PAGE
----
Sprinkle the tops of the balls of dough with more cornmeal (the dough should be tacky enough for the cornmeal to adhere, but if it isn't, spray or brush lightly with olive oil first) and cover loosely with the kitchen towel. Let rest at room temperature for about 2 hours, until puffy and nicely expanded. Try not to let them overproof: the trick is to cook them while still on the rise.
5. Cook the muffins in the skillet
Heat a lightly greased skillet or griddle on medium heat; if your griddle has a thermostat, set it to 175°C (350°F). If not, it is best to err on the side of too little than too much heat.
Also, preheat the oven to 175°C (350°F) and have ready a baking sheet. (After cooking on the stove top to create the flat top and bottom, the muffins will go into the oven to finish baking to ensure they're cooked right down to the center.)
Use a thin spatula to lift the muffins carefully, one by one, transferring them to the skillet without deflating. The muffins need a little elbow room as they cook, so work in batches if necessary, keeping the uncooked muffins covered. (I cooked two batches of three.)
Cook for 5 to 7 minutes on the first side, until the bottom is lightly browned (peek carefully underneath to check how they're doing), rotating the pan every few minutes if it has hot spots. The muffins should rise and expand a tiny bit more; it's lovely to watch. Flip the muffins carefully using the spatula, working gently to avoid deflating them, and cook 5 to 7 minutes on the other side, until lightly browned. Avoid overbrowning the muffins: you're going to toast them before eating, and they will brown a little further in the toaster.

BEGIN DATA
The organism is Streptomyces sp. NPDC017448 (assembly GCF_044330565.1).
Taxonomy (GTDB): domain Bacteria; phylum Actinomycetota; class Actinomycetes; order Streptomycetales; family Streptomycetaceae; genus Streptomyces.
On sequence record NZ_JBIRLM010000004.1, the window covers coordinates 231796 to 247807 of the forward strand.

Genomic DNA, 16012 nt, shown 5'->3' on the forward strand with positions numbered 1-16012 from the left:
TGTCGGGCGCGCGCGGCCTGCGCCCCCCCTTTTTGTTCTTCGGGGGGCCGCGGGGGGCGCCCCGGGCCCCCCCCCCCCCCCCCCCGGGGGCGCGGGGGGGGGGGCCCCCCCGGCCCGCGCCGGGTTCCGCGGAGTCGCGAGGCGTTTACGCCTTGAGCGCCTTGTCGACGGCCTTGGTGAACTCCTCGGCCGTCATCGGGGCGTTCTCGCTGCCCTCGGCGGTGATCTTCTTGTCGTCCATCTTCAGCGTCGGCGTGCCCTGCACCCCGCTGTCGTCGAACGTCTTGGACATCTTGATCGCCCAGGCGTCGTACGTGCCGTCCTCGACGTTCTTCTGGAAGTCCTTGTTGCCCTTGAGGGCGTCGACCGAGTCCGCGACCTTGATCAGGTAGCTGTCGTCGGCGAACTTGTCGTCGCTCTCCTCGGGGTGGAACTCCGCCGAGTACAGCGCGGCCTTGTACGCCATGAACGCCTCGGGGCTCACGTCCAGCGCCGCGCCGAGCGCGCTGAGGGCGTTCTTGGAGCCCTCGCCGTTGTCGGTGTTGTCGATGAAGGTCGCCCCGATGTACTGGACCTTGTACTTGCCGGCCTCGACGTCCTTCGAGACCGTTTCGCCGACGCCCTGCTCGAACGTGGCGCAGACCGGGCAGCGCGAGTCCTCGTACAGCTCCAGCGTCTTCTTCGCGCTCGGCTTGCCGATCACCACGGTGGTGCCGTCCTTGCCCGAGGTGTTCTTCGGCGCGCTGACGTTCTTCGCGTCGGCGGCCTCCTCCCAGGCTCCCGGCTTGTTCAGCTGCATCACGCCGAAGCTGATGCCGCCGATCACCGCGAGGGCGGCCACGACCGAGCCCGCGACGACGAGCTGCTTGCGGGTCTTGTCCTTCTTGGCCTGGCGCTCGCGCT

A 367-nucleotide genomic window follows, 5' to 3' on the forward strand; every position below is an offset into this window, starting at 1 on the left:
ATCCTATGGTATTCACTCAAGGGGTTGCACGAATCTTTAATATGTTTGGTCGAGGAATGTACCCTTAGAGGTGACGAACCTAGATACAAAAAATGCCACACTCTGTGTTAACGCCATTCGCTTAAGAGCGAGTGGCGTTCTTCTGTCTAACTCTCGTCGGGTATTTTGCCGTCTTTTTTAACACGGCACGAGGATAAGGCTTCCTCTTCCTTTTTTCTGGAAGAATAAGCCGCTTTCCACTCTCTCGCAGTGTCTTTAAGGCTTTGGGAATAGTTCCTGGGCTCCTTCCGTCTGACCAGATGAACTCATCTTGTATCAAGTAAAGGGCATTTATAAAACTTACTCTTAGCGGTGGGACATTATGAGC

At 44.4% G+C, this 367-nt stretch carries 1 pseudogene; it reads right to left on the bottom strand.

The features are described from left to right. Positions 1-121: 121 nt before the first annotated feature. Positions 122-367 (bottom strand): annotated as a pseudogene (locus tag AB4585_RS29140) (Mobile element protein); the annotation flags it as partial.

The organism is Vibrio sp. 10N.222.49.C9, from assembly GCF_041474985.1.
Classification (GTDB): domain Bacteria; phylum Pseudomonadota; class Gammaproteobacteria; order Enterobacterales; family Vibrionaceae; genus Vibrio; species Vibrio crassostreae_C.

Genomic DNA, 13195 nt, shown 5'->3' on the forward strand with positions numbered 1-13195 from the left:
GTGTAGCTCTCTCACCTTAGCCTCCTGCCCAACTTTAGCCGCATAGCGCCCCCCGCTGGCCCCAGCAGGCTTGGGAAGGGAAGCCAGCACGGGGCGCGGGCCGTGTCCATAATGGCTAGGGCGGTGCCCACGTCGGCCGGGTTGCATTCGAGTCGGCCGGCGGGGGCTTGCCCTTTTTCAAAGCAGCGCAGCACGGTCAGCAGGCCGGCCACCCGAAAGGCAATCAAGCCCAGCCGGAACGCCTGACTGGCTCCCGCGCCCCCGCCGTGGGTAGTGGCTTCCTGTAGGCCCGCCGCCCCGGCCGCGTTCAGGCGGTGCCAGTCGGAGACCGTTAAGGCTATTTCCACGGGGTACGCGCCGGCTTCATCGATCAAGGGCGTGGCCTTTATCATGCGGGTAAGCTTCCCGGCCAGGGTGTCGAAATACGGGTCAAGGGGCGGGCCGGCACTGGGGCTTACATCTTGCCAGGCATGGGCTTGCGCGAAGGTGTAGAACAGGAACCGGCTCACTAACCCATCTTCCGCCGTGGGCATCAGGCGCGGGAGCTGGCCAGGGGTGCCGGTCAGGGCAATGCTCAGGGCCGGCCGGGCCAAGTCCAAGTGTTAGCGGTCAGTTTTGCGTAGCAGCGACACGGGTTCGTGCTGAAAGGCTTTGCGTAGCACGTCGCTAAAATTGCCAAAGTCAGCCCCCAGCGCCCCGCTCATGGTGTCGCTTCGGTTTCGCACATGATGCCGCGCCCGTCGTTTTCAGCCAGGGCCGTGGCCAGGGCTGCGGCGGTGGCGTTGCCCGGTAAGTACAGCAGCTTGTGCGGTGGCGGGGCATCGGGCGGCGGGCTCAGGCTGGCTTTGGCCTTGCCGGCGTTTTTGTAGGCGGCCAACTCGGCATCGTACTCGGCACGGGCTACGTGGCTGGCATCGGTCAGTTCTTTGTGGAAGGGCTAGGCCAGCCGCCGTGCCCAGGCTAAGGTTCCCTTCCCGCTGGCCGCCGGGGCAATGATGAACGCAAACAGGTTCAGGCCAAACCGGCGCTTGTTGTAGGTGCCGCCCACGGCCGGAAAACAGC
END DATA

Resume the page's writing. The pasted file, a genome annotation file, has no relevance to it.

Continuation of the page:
6. Finish the muffins in the oven
Transfer the cooked muffins to the prepared baking sheet, and place in the oven to bake for 6 minutes; they shouldn't brown any further. Transfer to a rack to cool. To toast the muffins, first prick around the sides with the tines of a fork and use the fork to split them.
* To make this without starter, up the flour to 280 g (10 oz), the instant yeast to 4 g (1 1/4 tsp), and the milk to 170 ml (3/4 cup). The rising times for the bulk fermentation and the proofing will be shorter (approximately by half).
Eggs Benedict makes for a really fabulous breakfast. I don't care that Julia Child said back on her show, years ago, that they were rather tiresome and over done. Maybe in her neck of the woods. They remain one of my top two favorites (the other being fruit crepes), delicious and so decadent.
The muffins were perfectly done, and the Hollandaise was awesome. As for the poaching, I wasted a lot of egg whites, floating around in pots of water. They did get poached, but were not beautiful. I have poached duck in duck fat, fish in broth, and pears in wine. All I can say is I'm glad I have that little metal egg poacher for future Benedicts, as eggs are not ducks, just a mess in water, (well come to think of it, ducks are pretty messy in water as well, the live ones anyway) loose canons, if you ask me. My humble opinion. You can go here to see what all the other Daring Cook bloggers did with this challenge.